To cap off the day's racing, in a field that contained Paolo Pezza (Specialized), Swede Anna Enoccson (Ghost International) won the women's race over Sandra Klose (Rosenheim/Fuji Bikes).

Click here for the full results and Marathon World Cup standings

George Bush falls off mountain bike on birthday ride

By Steve Medcroft

U.S. President George Bush wanted to celebrate his fifty-ninth birthday with a little mountain biking after Air Force One got him to Gleneagles, Scotland for the beginning of the G8 Summit last Thursday.

Bush is well known for mountain biking on protected government-owned land around Washington D.C. and on his ranch in Crawford, Texas; always under the watchful eye of a Secret Service accompaniment.

But not one of his body guards was quick enough to stop Bush from taking a tumble into a Scottish police officer forty-five minutes into his ride.

"We were flying," Bush said to reporters after the incident. "When you ride hard on a mountain bike, sometimes you fall. Otherwise, you're not riding hard enough."

Through his comments, Bush revealed that he is at least paying cursory attention to the world's biggest bike race. "The pavement was slick and the bike came out from underneath me," he said about his crash. "Just like that person in the Tour de France the other day."

Bush suffered scrapes on his hands and was able to resume work as normal later the same day.

Unfortunately, there was no report on the state of his Trek Fuel mountain bike and calls to the Whitehouse to confirm whether or not Mr. Bush has any post-presidency racing aspirations were not returned.

US MTB Nationals return to Mammoth in July '06

The USA Cycling Mountain Bike National Championships will return to Mammoth Mountain, Calif. in 2006 but will shift to an earlier date, the national governing body announced yesterday.

Scheduled for July 20-23, 2006, next season's USA Cycling Mountain Bike National Championships falls more closely in line with the traditional mid-summer UCI date.

"I think this will be another welcome change for our members," commented USA Cycling chief executive officer Gerard Bisceglia. "With last year's new format and now a more attractive date during the heart of the mountain bike season, we're much better aligned with the rest of the international mountain biking community."

In 2004, the adoption of a one-day USA Cycling Mountain Bike National Championships altered the way national champions were crowned as a season-long national championship series was no longer used.

2006 will mark the third consecutive year that Mammoth Mountain has hosted the event.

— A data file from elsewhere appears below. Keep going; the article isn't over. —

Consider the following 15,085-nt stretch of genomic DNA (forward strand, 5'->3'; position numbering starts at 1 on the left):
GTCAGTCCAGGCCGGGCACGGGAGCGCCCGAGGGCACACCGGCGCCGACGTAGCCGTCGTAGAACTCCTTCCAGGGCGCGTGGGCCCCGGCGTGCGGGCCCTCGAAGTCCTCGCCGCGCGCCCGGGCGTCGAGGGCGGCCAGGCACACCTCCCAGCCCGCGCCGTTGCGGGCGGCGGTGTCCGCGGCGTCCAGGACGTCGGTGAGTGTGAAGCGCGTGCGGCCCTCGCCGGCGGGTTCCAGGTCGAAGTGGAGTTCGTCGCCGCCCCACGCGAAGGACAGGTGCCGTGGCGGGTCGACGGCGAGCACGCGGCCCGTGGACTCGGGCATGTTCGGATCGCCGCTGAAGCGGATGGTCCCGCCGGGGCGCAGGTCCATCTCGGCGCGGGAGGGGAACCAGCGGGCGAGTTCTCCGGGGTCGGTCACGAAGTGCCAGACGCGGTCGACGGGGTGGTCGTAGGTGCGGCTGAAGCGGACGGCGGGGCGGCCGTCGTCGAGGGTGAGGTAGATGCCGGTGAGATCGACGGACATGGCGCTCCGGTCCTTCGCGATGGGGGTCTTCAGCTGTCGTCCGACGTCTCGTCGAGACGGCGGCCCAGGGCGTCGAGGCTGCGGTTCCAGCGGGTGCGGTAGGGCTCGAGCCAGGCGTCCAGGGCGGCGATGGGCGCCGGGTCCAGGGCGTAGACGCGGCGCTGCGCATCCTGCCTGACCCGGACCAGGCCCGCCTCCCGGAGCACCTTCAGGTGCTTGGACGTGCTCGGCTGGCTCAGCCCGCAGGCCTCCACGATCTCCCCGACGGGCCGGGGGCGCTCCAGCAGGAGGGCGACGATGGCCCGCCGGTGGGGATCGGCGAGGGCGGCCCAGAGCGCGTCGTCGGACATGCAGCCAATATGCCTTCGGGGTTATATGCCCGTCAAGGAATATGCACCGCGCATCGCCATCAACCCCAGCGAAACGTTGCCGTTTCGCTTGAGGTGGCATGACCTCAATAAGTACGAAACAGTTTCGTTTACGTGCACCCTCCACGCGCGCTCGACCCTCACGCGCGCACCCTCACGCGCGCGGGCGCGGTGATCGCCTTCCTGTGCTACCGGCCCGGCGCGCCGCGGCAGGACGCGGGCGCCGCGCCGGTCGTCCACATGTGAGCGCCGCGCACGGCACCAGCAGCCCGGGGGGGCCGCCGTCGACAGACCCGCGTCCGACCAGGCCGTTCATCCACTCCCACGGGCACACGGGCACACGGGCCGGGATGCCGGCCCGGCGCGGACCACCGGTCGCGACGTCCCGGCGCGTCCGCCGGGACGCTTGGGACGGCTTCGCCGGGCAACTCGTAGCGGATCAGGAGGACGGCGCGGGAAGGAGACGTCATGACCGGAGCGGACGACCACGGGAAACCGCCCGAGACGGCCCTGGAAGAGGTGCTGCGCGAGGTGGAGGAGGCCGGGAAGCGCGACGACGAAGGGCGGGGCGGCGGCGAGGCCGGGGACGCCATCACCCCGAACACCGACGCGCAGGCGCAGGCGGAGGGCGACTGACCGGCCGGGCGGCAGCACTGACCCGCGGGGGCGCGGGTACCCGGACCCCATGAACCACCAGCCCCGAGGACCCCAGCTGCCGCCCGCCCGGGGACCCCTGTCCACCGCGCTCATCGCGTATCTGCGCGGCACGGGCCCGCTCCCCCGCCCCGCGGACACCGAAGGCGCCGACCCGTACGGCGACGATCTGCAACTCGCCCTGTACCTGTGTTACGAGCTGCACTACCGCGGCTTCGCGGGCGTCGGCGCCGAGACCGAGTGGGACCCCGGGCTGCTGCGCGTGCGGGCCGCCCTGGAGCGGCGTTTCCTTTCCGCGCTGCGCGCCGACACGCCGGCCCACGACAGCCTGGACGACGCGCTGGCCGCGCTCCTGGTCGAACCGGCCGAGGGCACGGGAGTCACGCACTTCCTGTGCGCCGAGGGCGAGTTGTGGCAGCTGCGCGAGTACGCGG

With a new date in place for '06, a new qualifying timeline has also been introduced. Riders who meet the qualifying standards beginning August 1, 2005 will be eligible to compete at the 2006 USA Cycling Mountain Bike National Championships.

As a result of the new date and new qualifying window, a six-week period late this summer also affords the opportunity for USA Cycling members to qualify for both the 2005 and 2006 championship events. Riders who meet the qualifying standards between August 1, 2005 and September 12, 2005 will automatically be qualified to participate in the 2005 and 2006 editions.

Marzio Deho and Pia Sundstedt win 111 kilometer Dolimiti Superbike

Italian Marzio Deho won the 11th Dolomiti Superbike. The 37-year-old marathon specialist beat former Olympic champion Bart Brentjens (Netherlands) by two minutes and eleven seconds on a course that ran 111 kilometers, featured more than 9,000 feet of climbing and wove through the towns of Hochpustertal, Niederdorf, Toblach, Sexten, Innichen and Prags.

Deho knew that Brentjens would be his strongest rival. "But I always believed in victory," he said. "At the first Mountain Prize, I was 15 seconds behind. The difference grew to more than one minute because of a crash. After the second Mountain Prize I had a flat. At that moment I was behind over two minutes. I was able to catch Bart on the uphill to the Plätzwiese, the highest point of the event.

Click here for the full results & report

Australian World Championships team announced

Mountain Bike Australia

Australian National Mountain Bike selectors have chosen the following riders to represent Australia at the UCI World MTB Championships in Livigno, Italy from the (Aug 29 - Sep 4, 2005)

Junior XC Men: Lachlan Norris, Garry Millburn, Cal Britten, Joel Healy , Andrew Arthur, Daniel Johnston.